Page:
Bowlbys Theory of Attachment

Bowlby (1958)

7 Key Points

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Bowlby's Attachment Theory- Innate

  • The term 'innate' refers to unborn characteristics and are a product of genetic factors
  • Bowlby states that attachment is evolutionary-it is a behavioural state that has continued because of its survival/reproductive value.
  • His theory states that children have an innate drive to become attached to the caregiver, because attachment has long term benefits
  • The attachment drive, as well as imprinting, makes sure that the infant stays close to the caregiver who offers them food and protection. They are adaptive behaviours. 
  • Infants who do not become attached are less likely to survive and consequently reproduce.
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Bowlby's Attachment Theory- Sensitive Period

  • Bowlby suggests that the second quarter of the first year of an infants life is when the infant is most sensitive to the development of attachments. After this, it becomes increasingly difficult for the caregiver to form an attachment to their child.
  • This is a biologically determined period of time.
  • It leaves a limited window for development.
  • This in in comparison to the critical period, which offers a more finite time span for change to take place.
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Bowlby's Attachment Theory- Social Releasers

  • These are a characteristic that elicit a care giving response in the attachment figure and according to Bowlby, are critical to forming attachments. These could include smiling, crying, and the babies facial proportions. (Big eyes, large forehead)
  • Bowlby suggests this care giving behavioural response from the attachment figure is both adaptive (increases survival of the offspring) and innate. (Biologically determined)
  • Attachment is the innate behavioural response in babies, whereas caregiving is the innate behavioural response in adults

-They both provide protection and enhance survival.

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Bowlby's Attachment Theory- Secure Base

  • This is when the attachment figure acts as a secure base for the infant to explore the world from and return to if they are feeling scared or threatened.
  • In this way, attachment is actually encouraging independence, rather than dependence. 
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Bowlby's Attachment Theory- Monotropy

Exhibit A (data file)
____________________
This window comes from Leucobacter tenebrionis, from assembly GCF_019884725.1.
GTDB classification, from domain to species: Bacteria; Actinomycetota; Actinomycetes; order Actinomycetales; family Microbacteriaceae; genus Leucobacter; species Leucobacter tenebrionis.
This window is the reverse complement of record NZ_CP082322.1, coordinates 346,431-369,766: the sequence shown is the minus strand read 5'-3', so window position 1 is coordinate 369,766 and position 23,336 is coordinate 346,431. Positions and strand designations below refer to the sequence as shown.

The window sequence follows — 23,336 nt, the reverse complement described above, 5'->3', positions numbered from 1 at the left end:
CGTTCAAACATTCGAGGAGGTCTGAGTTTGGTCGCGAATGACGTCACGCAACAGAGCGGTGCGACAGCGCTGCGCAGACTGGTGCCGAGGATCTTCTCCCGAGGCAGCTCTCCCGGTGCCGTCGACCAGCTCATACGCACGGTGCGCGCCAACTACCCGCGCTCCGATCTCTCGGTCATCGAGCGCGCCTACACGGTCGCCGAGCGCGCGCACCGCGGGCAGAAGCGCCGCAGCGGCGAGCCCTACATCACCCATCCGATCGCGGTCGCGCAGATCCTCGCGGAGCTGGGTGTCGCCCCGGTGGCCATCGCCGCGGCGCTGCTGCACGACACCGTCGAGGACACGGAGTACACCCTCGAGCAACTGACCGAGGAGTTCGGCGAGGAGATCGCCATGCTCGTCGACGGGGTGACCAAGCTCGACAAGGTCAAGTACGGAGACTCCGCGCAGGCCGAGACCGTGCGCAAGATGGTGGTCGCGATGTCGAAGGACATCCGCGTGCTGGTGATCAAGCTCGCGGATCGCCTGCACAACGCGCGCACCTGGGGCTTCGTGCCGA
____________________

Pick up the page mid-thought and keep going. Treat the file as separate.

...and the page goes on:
• Although infants can form many attachments, there is one which is the most important, the primary attachment. 
  • It makes the infant biased towards one individual, the primary attachment figure, this is called monotropy.
  • The primary attachment is usually the mother. 
  • The infants other attachments become secondary attachments, forming a hierachy.
  • Bowlby suggests that the infant becomes most attached to the person who responds most sensitively to their social releasers. The primary attachment figure gives the infant the foundations for emotional development, self esteem amd a base for good relationships with their peers, lovers and children. 
  • Secondary attachment figures act as a 'safety net' for emotional and social development, without these children have been shown to lack social skills. 
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Bowlby's Attachment Theory- Internal Working Model

  • This is a mental model which contains concepts and ideas about the world. It has things such as:
  • ...our expectations about relationships, what to expect from others, whether they involve inconsistent or consistent love, whether other people make you feel good or bad, etc.
  • Short Term- It gives the child insight into the caregivers behaviour, this enables the child to influence the caregivers behaviour and therefore form a true partnership.
  • Long Term-It acts as a template for all future relationships, as it generates expectations about how to behave. 
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Bowlby's Attachment Theory- Continuity Hypothesis

  • This is the view that there is a correlation between the early attachment relationship, and later emotional behaviour.
  • Individuals who are securely attached in infancy continue to be trusting and socially and emotionally competent in later life.
  •  This is in comparison to insecurely attached children, who have more social and emotional difficulties in later childhood and adulthood.
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Comments

Laura

this is excellent- very helpful

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